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An Indian had four grown sisters and a fifth who was still crawling. They had but the one brother. Onetime the sisters said, "To-night let us lie with our brother." The little girl who was still crawling heard them. And when her brother came home she said to him, "They want to lie with you." Then he broke up a bottle and kept the small sharp pieces. At night, when he lay down he put them by his pillow. After all had gone to bed and had lain for a while, his oldest sister woke up and lay down with him. Then he took the broken pieces of bottle and stuck them into her so that the blood came out; she awoke with her face all bloody and went away. Another lay with him and he stuck the pieces into her under the ear. When the blood came out she awoke and started off. When another came and lay with him he stuck them into some part of her and she went back. All were treated in the same manner.

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Then the brother disliked them. They had made him angry and when day came he tied up a small package and put it upon his back. "You can stay by yourselves," he said and set out. The one who was still crawling tried to follow him, so he took her up, placed her upon his pack, and started on. He went until he came to a bluff on the shore of a lake and threw her from it into the water. About four o'clock on the same day she came back out of the water. He had thought she would come crawling but she came out walking. When she reached him he took her and went on. Traveling along with her he made his camp close to a big sheet of water.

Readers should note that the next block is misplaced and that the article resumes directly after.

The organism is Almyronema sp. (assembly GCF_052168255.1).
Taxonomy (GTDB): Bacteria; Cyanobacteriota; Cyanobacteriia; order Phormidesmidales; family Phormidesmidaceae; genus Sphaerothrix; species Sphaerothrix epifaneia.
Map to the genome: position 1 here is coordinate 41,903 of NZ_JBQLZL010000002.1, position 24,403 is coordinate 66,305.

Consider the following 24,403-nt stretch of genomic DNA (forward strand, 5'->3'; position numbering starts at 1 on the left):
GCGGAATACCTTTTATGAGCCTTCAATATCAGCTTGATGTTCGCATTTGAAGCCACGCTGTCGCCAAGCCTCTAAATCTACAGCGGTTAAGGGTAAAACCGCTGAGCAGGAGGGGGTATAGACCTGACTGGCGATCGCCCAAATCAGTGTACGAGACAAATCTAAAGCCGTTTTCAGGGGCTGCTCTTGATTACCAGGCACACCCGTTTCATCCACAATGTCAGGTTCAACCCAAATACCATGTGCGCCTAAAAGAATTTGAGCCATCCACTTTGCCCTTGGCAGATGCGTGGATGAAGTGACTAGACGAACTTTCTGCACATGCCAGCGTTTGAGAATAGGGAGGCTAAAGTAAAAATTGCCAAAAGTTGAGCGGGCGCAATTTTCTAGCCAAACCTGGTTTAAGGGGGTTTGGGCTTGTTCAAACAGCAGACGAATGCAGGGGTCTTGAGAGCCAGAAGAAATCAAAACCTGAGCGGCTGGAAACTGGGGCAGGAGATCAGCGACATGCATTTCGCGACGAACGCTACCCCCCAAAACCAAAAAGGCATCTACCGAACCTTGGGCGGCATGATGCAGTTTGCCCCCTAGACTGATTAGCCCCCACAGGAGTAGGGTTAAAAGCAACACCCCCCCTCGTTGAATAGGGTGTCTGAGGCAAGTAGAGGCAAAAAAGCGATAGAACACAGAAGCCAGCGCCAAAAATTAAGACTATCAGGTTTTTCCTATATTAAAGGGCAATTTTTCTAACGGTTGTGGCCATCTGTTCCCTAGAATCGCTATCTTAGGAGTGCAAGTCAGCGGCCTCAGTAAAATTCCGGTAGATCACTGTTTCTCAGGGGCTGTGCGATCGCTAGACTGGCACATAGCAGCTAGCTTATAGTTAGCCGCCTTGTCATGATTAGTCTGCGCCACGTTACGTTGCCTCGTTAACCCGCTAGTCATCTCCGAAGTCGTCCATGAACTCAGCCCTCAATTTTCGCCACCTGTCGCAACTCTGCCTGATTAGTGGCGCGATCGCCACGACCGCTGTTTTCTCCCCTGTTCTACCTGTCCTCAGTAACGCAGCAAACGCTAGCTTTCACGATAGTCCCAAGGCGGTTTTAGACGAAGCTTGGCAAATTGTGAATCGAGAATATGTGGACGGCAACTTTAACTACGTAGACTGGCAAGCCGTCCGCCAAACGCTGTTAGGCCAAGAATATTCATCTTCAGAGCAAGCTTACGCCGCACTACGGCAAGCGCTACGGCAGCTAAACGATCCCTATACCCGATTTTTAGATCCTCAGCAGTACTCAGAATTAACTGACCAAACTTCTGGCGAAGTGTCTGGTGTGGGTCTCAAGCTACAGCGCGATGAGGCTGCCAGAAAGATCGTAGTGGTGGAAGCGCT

After he had made his camp there and some time had elapsed children were born to his sister in some strange way. One that she bore was a little Otter. Next she gave birth to a human baby. The third time she bore a little yellow Mouse. They continued to live in that place.

After that an old woman came to look at the sister and went away again. Certare cum ea volebat utra pilos genitales longiores haberet. Postquam Mus flavus adeo satis crevit vetulae ad domum mittebatur, vetulaeque pilos genitales longos detondebat, quoscum detondisset reportabat. Illa ergo mulier quae serpserat picem pineam inter vetulae crura ponendam curabat. Postridie mane ad mulierem vetula adibat. Vetula vestitum suum elevabat et videbatur vagina carere. Deinde mulier quae serpserat vestitum suum elevabat et pili sui adeo erant longi ut usque infra genua pertinerent.

After that the old woman said, "Let us race with each other." She said to the woman that had crawled, "I will not run down there close to the water. You run down there." She teased her until she agreed to race. The woman that had crawled ran along on the trail close to the water. When she was about halfway, something said, "Oho, go back!" and as if she were flying she fell upon the water and disappeared under it. And she did not come out again.

Next day the little Otter was sent to look under the water and he came back. After he had gotten back he said, "A tie-snake is holding her under water so that she can not come out." Then the human child cried until he was almost dead. He broke a bottle and gave the Otter the pieces, and next day he dived down again with them. The woman came up near a log lying on the water and sat there with the little Otter. The little Otter then took the pieces broken from the bottle and cut the snake in two. And his mother came out.

Then they said to the little Otter, "Your place shall be in the water." They said to the little yellow Mouse, "You shall live in hollow trees.

The human child, however, they took with them.

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